Selenium is part of The Iodine Protocol. Dr. Brownstein recommends 200mcg – 400mcg when someone is actively taking 50mg, which most people don’t start at.
Selenium is a natural element found in low amounts in the Earth’s crust. Deficiency seems common among people with compromised immune systems or related conditions like auto-immune, IBS, allergies, HIV, Crohn’s disease, Grave’s disease and Hashimoto’s disease. Overdose can be common when people have gene expressions or do not methylate well, due to the body not being able to physically process the selenium as part of an important detox phase.
To avoid taking too much, a lot of people test selenium levels via either plasma selenium concentration or RBC selenium concentration. Otherwise we don’t have any idea if we already have high levels of selenium even though we have not been supplementing. I studied the symptoms of high or low selenium and only took small amounts while paying attention to how I felt. Over time I figured out how much or how little I needed. I take 50mcg almost daily or 200mcg 2 to 4 times a month. I also eat blue corn chips pretty regularly.
Selenium and iodine
Taking iodine usually allows our body to carry out processes it was not able to without iodine. As these ‘new’ processes start happening, our body is going to require other nutrients to handle byproducts of these new processes and toxins that will be knocked loose. Selenium plays an important part in a handful of metabolic processes and takes on several forms depending which form we consume and the levels of various other nutrients. Selenocysteine is decomposed by an enzyme that requires vitamin B6. If vitamin E is low, selenium has to step up and help mitigate oxidation of cell membranes, and is also a big part in the recycling of vitamin E. Some glutathione production relies on selenium to reduce hydrogen peroxide into water, protecting us from free radical generation.
Iodine can use up selenium, reducing existing levels
Thyroxine deiodinase are a set of enzymes that play a part in turning thyroid hormones on or off. It also helps convert T4 into T3. This process happens right with glutathione peroxidase, which depends on selenium. So, as iodine becomes available, and more thyroid hormones are being generated as well as T4 converted into T3, more glutathione can be generated, which can start using up more selenium. Low glutathione is common when we don’t feel amazing, so this may help explain how some people are high in selenium even when they are not supplementing, then as they begin to supplement with iodine, those numbers may come down. This is also another reason it’s important to supplement with at least small amounts of selenium, because it’s going to be used up as our body starts being able to use more of the iodine we’re getting. If someone is already high on selenium, they may not need to supplement with more till their body starts using up the excess that was previously unable to be used. Sometimes our levels of selenium can already be high, but taking more selenium allows us to feel better. There is the possibility that our already high levels of selenium are not bio-available, so it’s almost like they don’t exist. It’s possible we may need to continue taking small amounts of new selenium till we are able to break down the old stuck form that’s keeping our levels high. I try to do this with food over time, and take small amounts of supplements. I don’t like to take lots of supplements.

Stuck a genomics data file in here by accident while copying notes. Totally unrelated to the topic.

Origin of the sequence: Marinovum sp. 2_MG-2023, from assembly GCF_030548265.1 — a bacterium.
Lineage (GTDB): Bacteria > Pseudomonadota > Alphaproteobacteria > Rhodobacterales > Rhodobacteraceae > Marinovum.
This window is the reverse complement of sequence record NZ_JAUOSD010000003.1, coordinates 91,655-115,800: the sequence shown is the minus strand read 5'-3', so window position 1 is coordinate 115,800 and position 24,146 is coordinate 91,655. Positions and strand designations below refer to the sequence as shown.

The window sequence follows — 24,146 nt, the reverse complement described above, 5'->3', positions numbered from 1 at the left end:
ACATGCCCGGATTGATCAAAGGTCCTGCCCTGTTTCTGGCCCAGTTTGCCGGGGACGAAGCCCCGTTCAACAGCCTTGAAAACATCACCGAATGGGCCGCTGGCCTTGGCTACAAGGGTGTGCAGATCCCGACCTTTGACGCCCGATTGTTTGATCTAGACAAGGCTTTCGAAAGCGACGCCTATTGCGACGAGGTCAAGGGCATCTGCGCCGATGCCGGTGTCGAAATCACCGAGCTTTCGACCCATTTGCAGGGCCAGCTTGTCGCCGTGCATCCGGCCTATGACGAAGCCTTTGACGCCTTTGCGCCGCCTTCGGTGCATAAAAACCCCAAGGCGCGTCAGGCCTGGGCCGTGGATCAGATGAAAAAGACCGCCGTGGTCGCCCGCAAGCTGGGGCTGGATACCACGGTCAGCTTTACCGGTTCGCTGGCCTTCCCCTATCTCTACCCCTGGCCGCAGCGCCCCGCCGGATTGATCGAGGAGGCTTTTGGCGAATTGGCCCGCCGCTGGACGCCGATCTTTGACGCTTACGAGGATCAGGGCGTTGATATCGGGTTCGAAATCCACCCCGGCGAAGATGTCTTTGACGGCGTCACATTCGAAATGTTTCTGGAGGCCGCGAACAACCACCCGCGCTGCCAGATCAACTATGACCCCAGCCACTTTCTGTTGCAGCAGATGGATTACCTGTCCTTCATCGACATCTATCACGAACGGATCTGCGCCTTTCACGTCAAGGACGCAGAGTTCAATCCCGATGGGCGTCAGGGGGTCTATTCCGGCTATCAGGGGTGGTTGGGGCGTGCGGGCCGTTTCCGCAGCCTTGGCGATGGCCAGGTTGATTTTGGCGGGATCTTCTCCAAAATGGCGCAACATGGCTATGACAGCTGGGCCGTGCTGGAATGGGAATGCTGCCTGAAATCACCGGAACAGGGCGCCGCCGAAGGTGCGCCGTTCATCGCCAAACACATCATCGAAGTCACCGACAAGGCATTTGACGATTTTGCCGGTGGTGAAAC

This stuff is pretty important, be careful
Going too low most likely starts causing autoimmune type conditions. Going to high gets into weird stuff like hair loss, impaired motor control and garlic breath. Although most people are not deficient of selenium, it’s hard to know where we are on this spectrum. The upper daily recommended is 400mcg per day but I take 200mcg and don’t take it daily. I like to pay attention to how I feel when I take these supplements, so sometimes I’ll take more than recommended, to see if it makes me feel any better, and then I’ll pretty much stop taking it to see if I notice any old symptoms creep up. Over time, I’ll forget to take a supplement for a while and eventually start noticing a symptom, so I take the supplement and now have a better idea how much of it my body needs.
Some signs of selenium toxicity to watch out for https://stopthethyroidmadness.com/selenium/
Technical info about acute toxicity: https://www.ncbi.nlm.nih.gov/pmc/articles/PMC3225252/
Really technical info about selenium Selenium and selenoproteins: it’s role in regulation of inflammation